Linde had appeared slightly later in the play, Nora wouldve been behind bars. Although Mrs. Lindes life has been off track, she insists that Nora tell her about herself, showing extreme care and compassion towards a woman who has it all: a productive husband, three children and a warm home, the things she is desperately missing. Claims that Mrs. Linde is an egotistical, selfish woman are blurred when she insists Nora to, no, no, no, tell me about yourself (Ibsen 49), even after Nora talked about herself for a while. If the claims were true that Mrs. Linde came back into town to manipulate an old friend or she knew her husband can land her a job, Mrs. Linde would immediately turn to the reason she came back into town. Instead she shows compassion and interest towards Noras complicated situation. Only after hearing Noras troubles and advising her, Mrs.Linde decides to request a job from Torvald. In other words, Kristine demonstrates altruism, the very opposite of the accusations tagged onto her name. An additional one of Mrs. Lindes many roles in this play, subliminally evident in the first act, is similar to that of a priest. A priest lifts others up from their poor condition, motivates people to aim for higher aspirations, provokes people to noble virtues, and promotes charity. Although never directly stated of taking up the role of a priest, Mrs. Linde possesses all of these qualities. In one instance she demonstrates charity when she states to Dr. Rank, its the sick these days that need most to be taken in (58). The doctor, who belongs to a profession which is seen as amongst the highest classes in society responds, Its the healthy these days that are out in the cold (58). This exhibits the difference in views between Mrs. Linde, a simple traditional woman, and a doctor, a profession which is concerned with promoting, preserving or restoring human health in society. She supports the deprived, while the doctor backs the healthy. Another job of a priest is to hear a confession by a sinner and advise what ethical action the sinner should take. Because of her interrogative technique of questioning, she causes Nora to lose her composure and reveal the secret that Nora had loaned money without her husbands knowledge, which was forbidden in those times. Instantaneously after hearing the secret Mrs. Linde vigorously comments to Nora that her actions were indiscreet (54). Merely in the first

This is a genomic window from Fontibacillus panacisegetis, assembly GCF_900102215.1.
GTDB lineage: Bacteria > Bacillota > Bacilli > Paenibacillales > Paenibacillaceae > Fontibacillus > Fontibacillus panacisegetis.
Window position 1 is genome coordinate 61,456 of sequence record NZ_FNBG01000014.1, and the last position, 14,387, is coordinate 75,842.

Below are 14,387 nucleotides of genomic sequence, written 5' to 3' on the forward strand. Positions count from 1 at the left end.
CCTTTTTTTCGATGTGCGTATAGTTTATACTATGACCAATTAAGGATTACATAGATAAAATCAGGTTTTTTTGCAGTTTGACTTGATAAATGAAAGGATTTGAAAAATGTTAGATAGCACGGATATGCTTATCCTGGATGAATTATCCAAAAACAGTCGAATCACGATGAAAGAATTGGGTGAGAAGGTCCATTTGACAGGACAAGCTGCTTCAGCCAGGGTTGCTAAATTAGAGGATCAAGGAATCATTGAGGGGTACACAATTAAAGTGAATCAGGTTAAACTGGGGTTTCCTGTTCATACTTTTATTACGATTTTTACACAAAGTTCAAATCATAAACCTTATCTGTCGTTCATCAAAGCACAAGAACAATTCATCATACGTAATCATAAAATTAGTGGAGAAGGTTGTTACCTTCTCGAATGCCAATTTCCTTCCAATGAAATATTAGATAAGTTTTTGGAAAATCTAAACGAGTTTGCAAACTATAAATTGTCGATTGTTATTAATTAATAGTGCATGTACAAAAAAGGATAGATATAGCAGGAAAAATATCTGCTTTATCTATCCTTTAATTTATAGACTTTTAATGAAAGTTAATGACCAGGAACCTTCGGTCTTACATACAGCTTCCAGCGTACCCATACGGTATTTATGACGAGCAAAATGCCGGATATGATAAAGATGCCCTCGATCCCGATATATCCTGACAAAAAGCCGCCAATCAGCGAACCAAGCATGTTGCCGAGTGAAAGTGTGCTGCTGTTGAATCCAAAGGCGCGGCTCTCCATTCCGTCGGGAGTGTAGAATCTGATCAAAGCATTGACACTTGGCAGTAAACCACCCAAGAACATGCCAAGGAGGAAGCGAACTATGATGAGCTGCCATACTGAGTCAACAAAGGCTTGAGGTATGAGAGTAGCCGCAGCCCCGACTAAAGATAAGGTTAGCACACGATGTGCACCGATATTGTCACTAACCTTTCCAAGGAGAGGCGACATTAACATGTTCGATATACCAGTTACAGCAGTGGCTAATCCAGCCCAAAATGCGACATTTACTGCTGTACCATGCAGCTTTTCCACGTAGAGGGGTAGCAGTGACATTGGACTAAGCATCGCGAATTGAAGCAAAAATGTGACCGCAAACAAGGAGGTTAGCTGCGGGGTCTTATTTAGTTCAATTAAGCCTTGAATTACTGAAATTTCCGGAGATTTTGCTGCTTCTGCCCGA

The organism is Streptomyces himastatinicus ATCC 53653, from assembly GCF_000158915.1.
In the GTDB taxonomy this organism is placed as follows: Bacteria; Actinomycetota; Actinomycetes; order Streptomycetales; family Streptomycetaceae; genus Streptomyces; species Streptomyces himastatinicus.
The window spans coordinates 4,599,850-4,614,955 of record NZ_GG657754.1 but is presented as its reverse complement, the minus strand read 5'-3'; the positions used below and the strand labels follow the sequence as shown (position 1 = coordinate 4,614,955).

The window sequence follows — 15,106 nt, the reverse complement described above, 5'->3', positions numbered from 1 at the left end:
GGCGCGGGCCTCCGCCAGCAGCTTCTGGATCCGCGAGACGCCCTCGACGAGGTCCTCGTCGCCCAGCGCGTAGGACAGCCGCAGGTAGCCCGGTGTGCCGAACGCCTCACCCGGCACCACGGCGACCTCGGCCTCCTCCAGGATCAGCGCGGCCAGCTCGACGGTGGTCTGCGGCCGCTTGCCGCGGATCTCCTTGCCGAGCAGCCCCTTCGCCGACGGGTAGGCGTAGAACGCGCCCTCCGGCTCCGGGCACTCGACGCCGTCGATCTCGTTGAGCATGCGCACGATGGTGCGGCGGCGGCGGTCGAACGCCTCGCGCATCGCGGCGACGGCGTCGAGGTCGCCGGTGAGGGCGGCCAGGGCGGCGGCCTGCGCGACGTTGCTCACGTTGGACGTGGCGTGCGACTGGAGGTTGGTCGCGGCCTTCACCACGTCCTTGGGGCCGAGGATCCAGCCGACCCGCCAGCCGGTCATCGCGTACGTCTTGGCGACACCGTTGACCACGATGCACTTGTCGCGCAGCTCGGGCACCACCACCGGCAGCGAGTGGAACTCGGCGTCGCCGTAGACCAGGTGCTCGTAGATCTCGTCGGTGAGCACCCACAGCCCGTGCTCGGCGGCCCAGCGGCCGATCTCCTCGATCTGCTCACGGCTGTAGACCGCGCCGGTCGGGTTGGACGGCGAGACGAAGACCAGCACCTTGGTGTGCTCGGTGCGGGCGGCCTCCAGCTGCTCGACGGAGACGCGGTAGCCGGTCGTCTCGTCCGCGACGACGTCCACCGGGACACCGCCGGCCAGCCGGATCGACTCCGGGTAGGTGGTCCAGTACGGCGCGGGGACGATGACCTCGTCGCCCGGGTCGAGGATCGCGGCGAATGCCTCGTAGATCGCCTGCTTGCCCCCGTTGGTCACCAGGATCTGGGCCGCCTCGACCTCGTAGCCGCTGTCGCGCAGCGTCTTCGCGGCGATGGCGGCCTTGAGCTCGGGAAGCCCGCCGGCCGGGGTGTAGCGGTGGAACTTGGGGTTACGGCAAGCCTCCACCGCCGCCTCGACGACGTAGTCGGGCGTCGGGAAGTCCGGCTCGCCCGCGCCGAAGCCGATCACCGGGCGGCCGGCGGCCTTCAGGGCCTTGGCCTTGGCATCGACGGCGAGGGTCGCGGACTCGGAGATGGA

act, Mrs. Linde exhibits the role of a priest and an arbitrator of misconduct in a play and a time when women were not involved in anything but the household tasks, and were literally owned by their husbands. Through her roles, Mrs. Linde showed concern, involvement and attentive listening, which the critics obviously misinterpreted as intrusiveness. In the second act, Mrs. Lindes strongly emphasizes her traditional thoughts of a wifes behavior towards another man, also showing a strong conception of morals and correctly interpreting the stealthy relationship between Nora and Dr. Rank, as proven towards the end of the play. She returns to the Helmer household and helps Nora fix up her tarantella costume for her performance the day after. After a rather short dialogue about Noras due enactment, Mrs. Linde initializes an examination of Dr. Ranks daily visits to see Torvald, Noras husband, who is Torvalds best friend from childhood, and my good friend, too (74). Nora also mentions that Dr. Rank comes in every day. When Nora mentions that Dr. Rank is her good friend too, Mrs. Linde, acting as the traditional woman, recognizes that something is not ethically adequate with Nora and Dr. Ranks relationship and that Nora is still a child, unable to interpret those signs By sitting down with Nora and conversing with her about Dr. Ranks visiting frequency, she compares how a married woman should act in another mans presence with how Nora is acting with Dr. Ranks presence. She assesses that its not an adequate behavior for a married woman, finally ordering Nora to put an end to all this with Dr. Rank (75). Later on in the play, Dr. Rank proves Mrs. Lindes assumption was truthful and precise when his inner outlooks on Nora are revealed, admitting his love for Nora. Critics suggest that Mrs. Linde is plainly full of bitterness (52), as she describes herself. They might also suggest that Noras and Dr. Ranks relationship is a matter exclusive between themselves and that Mrs, Lindes hypocrisy is proven because she had feelings for two men simultaneously in her past. Directed towards the first part of the oppositions opinion, the fact is that Mrs. Linde meets Dr. Rank. After Nora formally introduces them, Mrs. Linde is a witness to an act done by Nora to Dr. Rank that common sense would describe as inappropriate for a married woman. Nora puts a macaroon in Dr. Ranks mouth (59).